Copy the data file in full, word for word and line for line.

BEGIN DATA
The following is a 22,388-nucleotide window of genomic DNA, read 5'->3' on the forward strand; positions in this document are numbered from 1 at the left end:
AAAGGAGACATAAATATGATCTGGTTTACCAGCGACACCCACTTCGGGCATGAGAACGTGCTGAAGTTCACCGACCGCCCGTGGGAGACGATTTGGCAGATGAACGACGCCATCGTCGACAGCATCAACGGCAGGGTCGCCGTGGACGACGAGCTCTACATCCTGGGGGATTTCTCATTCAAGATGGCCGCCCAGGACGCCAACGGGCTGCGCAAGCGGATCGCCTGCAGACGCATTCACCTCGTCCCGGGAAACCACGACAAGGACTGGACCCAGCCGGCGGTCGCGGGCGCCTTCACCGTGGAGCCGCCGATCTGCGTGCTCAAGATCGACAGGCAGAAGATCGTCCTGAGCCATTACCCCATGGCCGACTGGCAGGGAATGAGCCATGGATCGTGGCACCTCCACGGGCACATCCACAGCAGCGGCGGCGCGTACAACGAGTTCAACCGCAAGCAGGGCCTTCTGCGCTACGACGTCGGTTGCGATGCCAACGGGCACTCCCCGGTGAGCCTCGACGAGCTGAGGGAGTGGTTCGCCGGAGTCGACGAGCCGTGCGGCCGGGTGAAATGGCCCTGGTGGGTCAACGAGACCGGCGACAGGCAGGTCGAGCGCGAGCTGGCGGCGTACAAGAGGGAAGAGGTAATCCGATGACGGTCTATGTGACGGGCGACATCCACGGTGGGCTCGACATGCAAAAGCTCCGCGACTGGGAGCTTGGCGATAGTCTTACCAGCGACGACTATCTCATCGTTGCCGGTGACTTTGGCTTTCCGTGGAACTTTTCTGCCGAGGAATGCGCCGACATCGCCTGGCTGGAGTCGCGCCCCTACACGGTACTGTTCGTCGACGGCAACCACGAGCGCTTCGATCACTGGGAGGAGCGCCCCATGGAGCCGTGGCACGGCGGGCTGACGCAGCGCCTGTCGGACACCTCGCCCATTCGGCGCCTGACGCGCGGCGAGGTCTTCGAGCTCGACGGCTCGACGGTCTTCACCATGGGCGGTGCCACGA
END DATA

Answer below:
The following is a 22,388-nucleotide window of genomic DNA, read 5'->3' on the forward strand; positions in this document are numbered from 1 at the left end:
AAAGGAGACATAAATATGATCTGGTTTACCAGCGACACCCACTTCGGGCATGAGAACGTGCTGAAGTTCACCGACCGCCCGTGGGAGACGATTTGGCAGATGAACGACGCCATCGTCGACAGCATCAACGGCAGGGTCGCCGTGGACGACGAGCTCTACATCCTGGGGGATTTCTCATTCAAGATGGCCGCCCAGGACGCCAACGGGCTGCGCAAGCGGATCGCCTGCAGACGCATTCACCTCGTCCCGGGAAACCACGACAAGGACTGGACCCAGCCGGCGGTCGCGGGCGCCTTCACCGTGGAGCCGCCGATCTGCGTGCTCAAGATCGACAGGCAGAAGATCGTCCTGAGCCATTACCCCATGGCCGACTGGCAGGGAATGAGCCATGGATCGTGGCACCTCCACGGGCACATCCACAGCAGCGGCGGCGCGTACAACGAGTTCAACCGCAAGCAGGGCCTTCTGCGCTACGACGTCGGTTGCGATGCCAACGGGCACTCCCCGGTGAGCCTCGACGAGCTGAGGGAGTGGTTCGCCGGAGTCGACGAGCCGTGCGGCCGGGTGAAATGGCCCTGGTGGGTCAACGAGACCGGCGACAGGCAGGTCGAGCGCGAGCTGGCGGCGTACAAGAGGGAAGAGGTAATCCGATGACGGTCTATGTGACGGGCGACATCCACGGTGGGCTCGACATGCAAAAGCTCCGCGACTGGGAGCTTGGCGATAGTCTTACCAGCGACGACTATCTCATCGTTGCCGGTGACTTTGGCTTTCCGTGGAACTTTTCTGCCGAGGAATGCGCCGACATCGCCTGGCTGGAGTCGCGCCCCTACACGGTACTGTTCGTCGACGGCAACCACGAGCGCTTCGATCACTGGGAGGAGCGCCCCATGGAGCCGTGGCACGGCGGGCTGACGCAGCGCCTGTCGGACACCTCGCCCATTCGGCGCCTGACGCGCGGCGAGGTCTTCGAGCTCGACGGCTCGACGGTCTTCACCATGGGCGGTGCCACGA